I say all of this with complete recognition that I have spent years (in therapy!) developing coping skills. I am also five years on the other side of having just been diagnosed and that full-on freaked-out-ness that goes with the news about having a chronic illness. I have a little more energy that I did early on but it is still not roses, lollipops and unicorns :unicorn: (unfortunately). But I trust myself. From experience, I know what’s serious, what’s a blip and what I can let go. And I know that I alone cannot fix this. I must rely on a team of paid professionals and caring loved ones to keep this show on the road. It can be exhausting work. It can be challenging to push for what you need without being aggressive. Some days I mess up. And other days I give up! But to achieve self-care I MUST be my own, fierce champion and tireless advocate.
:muscle: :trophy: :1st_place_medal:

What strategies have you (or friends) used to be your own advocate?


In case you want resources about self-advocacy, I recommend How To Be Sick by Toni Bernhard. It’s one in a collection of books by the author on coping with a chronic illness.

Hi there janeatiu… one of the most useful (and often most difficult) things I have been trying to do is think about the terminology I use when speaking to docs… one of the worst terms I use is “xxx feels better since being on med A”, it seems docs think I mean “it’s all better now”, when really what I mean is “xxx has improved maybe 20% since being on med A”… I really do need to concentrate on how I word things so that I’m not misleading docs with answers I give.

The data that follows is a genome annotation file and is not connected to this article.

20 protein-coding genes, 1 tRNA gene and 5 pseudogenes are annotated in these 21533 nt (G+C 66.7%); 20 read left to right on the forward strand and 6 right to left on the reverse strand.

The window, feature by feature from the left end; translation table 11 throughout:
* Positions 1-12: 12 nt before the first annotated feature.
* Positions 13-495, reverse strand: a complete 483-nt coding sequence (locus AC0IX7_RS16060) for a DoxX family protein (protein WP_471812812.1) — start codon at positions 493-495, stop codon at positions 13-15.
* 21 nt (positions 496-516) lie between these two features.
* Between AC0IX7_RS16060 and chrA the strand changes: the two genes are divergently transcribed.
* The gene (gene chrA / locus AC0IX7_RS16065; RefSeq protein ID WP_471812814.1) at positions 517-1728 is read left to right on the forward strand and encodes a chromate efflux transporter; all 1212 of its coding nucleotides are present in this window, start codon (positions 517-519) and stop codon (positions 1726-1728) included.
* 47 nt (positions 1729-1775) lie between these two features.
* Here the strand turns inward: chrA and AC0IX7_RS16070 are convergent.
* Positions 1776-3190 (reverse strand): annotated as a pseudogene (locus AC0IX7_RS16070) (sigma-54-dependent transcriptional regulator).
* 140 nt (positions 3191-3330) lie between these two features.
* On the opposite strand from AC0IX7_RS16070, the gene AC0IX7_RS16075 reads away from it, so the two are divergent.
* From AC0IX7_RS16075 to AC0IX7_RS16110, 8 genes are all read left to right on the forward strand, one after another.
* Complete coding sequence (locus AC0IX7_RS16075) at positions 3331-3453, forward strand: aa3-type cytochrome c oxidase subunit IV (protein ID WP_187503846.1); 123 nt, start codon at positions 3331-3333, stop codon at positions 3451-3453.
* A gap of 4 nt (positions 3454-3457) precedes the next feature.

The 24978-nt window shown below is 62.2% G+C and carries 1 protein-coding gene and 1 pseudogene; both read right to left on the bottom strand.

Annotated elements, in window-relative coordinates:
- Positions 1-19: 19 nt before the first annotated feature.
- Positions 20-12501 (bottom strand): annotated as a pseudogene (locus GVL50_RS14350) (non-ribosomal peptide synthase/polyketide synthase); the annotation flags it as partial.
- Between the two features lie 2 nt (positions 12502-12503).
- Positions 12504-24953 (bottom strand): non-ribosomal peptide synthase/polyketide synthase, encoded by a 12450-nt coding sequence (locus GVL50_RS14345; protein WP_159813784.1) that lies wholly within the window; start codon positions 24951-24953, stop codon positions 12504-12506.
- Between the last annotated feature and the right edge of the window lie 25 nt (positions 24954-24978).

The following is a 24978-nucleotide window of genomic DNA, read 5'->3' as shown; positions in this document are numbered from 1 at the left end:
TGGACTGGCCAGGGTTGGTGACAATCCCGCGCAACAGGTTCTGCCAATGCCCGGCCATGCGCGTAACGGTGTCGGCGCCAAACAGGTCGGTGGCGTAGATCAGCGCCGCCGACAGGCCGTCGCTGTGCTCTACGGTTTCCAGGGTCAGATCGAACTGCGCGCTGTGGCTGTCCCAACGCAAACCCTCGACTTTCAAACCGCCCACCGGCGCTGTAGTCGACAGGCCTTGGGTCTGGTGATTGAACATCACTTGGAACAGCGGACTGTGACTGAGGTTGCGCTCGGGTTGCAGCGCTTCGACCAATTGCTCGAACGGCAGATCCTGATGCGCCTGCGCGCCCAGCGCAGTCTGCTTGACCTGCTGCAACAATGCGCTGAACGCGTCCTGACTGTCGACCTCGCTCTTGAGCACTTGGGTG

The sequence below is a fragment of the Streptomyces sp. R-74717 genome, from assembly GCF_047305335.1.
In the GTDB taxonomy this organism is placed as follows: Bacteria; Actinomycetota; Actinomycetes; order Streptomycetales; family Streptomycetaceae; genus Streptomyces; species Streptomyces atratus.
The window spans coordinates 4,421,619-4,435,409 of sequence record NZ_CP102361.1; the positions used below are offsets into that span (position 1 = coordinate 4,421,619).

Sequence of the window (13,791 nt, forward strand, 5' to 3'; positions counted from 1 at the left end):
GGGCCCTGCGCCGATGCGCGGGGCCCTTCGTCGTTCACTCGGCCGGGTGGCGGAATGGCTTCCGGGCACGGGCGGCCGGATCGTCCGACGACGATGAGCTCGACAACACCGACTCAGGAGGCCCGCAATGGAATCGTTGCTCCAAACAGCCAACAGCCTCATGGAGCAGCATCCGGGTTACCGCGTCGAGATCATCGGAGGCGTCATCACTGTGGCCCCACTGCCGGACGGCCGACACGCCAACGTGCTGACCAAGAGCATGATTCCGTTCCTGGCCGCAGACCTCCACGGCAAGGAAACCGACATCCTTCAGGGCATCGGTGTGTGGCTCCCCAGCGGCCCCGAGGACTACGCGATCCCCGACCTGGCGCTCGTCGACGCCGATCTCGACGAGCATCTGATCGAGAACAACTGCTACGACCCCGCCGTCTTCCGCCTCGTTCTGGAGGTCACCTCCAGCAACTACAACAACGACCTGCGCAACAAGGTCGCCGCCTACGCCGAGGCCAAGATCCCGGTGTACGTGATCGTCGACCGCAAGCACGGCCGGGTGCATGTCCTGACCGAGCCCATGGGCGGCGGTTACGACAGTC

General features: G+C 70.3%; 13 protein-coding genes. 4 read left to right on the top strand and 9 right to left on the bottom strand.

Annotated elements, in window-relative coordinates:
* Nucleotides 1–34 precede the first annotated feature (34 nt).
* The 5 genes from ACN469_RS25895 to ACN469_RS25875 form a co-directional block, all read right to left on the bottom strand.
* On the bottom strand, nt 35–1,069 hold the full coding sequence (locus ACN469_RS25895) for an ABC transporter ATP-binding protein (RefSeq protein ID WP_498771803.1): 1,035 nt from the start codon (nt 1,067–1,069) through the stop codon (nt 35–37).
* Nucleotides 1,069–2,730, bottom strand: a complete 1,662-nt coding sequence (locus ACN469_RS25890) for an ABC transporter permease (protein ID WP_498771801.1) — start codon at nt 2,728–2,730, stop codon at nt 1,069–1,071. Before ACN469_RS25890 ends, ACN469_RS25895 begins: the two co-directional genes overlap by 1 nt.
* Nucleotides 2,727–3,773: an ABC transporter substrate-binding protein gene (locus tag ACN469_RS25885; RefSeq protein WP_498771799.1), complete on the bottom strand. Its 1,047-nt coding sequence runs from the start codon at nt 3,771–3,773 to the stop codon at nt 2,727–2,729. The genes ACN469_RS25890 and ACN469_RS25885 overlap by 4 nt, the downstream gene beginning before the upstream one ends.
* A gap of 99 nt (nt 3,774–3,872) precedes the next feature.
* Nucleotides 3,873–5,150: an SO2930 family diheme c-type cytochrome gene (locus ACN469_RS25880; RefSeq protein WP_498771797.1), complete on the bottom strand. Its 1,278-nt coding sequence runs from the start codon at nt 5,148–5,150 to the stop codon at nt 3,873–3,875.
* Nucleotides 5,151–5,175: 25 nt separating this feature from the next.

Also, I’m learning that questions usually get something of a response too… if a doc says something I don’t quite understand I’ll ask them to please explain that. If I have read something online I will ask the doc if what I have read is correct, this usually opens a discussion about it and helps me to clarify what I have taken from what I have read.

I think both of these are skills that need more practice on my part, but certainly seem to have helped get more out of my appointments… I guess in that sense you could say they are strategies for advocating for myself lol

On a personal level the biggest thing for me has been learning to say “I’m terribly sorry, I won’t be able to do that today” instead of just dropping everything to go help friends/family etc where I feel I’m needed… It still feels unnatural and selfish for me to do this, but I’m learning :wink:

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Practice makes perfect, right? Glad that you’re doing all the things you’ve mentioned here. This is what self-advocacy is all about!